Protein Types in Sports Products

June 2, 2015

 

Whey and casein used to monopolize the protein department when it came to sports products like protein powder and bars.  Now there are a whole slew of plant-based protein sources included in our sport foods!  I often get the question – which one is really best?  Most easily absorbed?  Healthiest?  Like so many areas of nutrition, the answer is highly individual. 

 

For athletes that process dairy products well, whey and casein are good options.  Plant-based proteins do not contain milk, and pave the way for easier digestion for those who don’t process dairy efficiently.   Many of the vegetarian proteins are also gluten free and soy free (except soy protein?).  Are these plant-based proteins as efficiently utilized in the body as the animal proteins?  The answer depends on the specific type of protein in question, but oftentimes the answer is yes. 

 

Here is a breakdown of several animal and plant-based proteins included in sports products.  All of these proteins can limit muscle breakdown and facilitate muscle repair/rebuilding post-workout:   

 

WHEY PROTEIN

  • Complete protein made from milk, easily digestible unless there is a dairy allergy present.  Whey protein isolate is higher in protein then whey protein concentrate.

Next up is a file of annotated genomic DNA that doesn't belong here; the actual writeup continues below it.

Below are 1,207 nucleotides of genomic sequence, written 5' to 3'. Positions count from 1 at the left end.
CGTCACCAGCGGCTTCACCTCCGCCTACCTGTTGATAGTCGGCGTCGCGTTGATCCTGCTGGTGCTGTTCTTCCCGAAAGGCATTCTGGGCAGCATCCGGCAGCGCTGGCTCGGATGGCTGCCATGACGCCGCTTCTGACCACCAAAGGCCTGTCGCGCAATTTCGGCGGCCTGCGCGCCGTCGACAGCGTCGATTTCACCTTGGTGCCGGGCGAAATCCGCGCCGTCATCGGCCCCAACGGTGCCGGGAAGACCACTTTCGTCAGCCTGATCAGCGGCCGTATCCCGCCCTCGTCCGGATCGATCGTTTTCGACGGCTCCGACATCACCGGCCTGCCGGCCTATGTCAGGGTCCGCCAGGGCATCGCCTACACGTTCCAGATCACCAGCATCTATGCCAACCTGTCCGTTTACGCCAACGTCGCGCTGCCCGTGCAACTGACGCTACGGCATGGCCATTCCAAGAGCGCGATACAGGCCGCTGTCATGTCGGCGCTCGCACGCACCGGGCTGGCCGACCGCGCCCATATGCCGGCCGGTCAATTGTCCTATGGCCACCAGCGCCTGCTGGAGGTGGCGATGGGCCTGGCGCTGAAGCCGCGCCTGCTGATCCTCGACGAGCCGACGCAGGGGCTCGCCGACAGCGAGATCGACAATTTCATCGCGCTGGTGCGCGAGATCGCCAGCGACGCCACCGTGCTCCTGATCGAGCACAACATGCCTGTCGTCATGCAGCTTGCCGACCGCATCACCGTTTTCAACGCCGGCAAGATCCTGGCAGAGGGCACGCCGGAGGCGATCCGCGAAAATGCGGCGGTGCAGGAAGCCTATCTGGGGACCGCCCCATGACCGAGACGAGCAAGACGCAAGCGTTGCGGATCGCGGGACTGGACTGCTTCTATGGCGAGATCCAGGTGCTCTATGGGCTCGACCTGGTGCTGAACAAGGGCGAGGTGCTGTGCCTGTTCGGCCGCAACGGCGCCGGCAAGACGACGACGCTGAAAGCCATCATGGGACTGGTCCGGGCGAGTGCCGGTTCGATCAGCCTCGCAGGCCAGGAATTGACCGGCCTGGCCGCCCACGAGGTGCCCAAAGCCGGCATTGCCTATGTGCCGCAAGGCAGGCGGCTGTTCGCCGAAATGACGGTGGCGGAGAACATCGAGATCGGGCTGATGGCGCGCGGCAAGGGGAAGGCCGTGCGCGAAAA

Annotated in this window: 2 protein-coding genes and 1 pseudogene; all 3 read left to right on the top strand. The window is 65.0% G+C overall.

CASEIN PROTEIN

  • Casein is absorbed more slowly than whey; it helps athletes to stay full longer.  It is also derived from milk. 

PEA PROTEIN

  • Beneficial for people with active lifestyles due to its lysine and arginine content.  Pea protein contains essential (body cannot produce) and non-essential (body can produce) amino acids.

HEMP PROTEIN

  • A near complete protein – contains most of the essential amino acids to be considered “complete”.  Contains omega-6 fatty acids and fiber.     

SAVISEED PROTEIN

  • AKA Sacha Inchi Seed – richest plant-based source of omega-3 fatty acid (17x more per ounce than sockeye salmon!).

FLAX PROTEIN

  • Contains fiber and omega-3 fatty acids.   This protein is not complete; it is missing some of the essential amino acids. 

SPROUTED WHOLE GRAIN BROWN RICE

  • Reduced gluten through the sprouting process, making for easier digestion.  Contains insoluble fiber, which helps to prevent elevated cholesterol.  It can be paired with other plant-based protein to be considered complete.    

SOY PROTEIN

  • Complete vegetarian protein, but shouldn’t be used exclusively as there are drawbacks (i.e. can cause gas and bloating due to the action of trypsin, linked to breast cancer).  Soy protein isolate is higher protein than soy protein concentrate. 

Barring a dairy allergy or vegetarian/vegan diet, the milk proteins are perfectly fine to use for protein replenishment.  However, the plant-based proteins are “easily digestible and have been proven to fight inflammation and reduce muscle soreness more effectively than dairy-based proteins”, according to Brendan Brazier the creator of the Vega product line.  I recommend trying different protein sources and seeing which works best.  And always remember… real food first, sports products only when truly necessary.  

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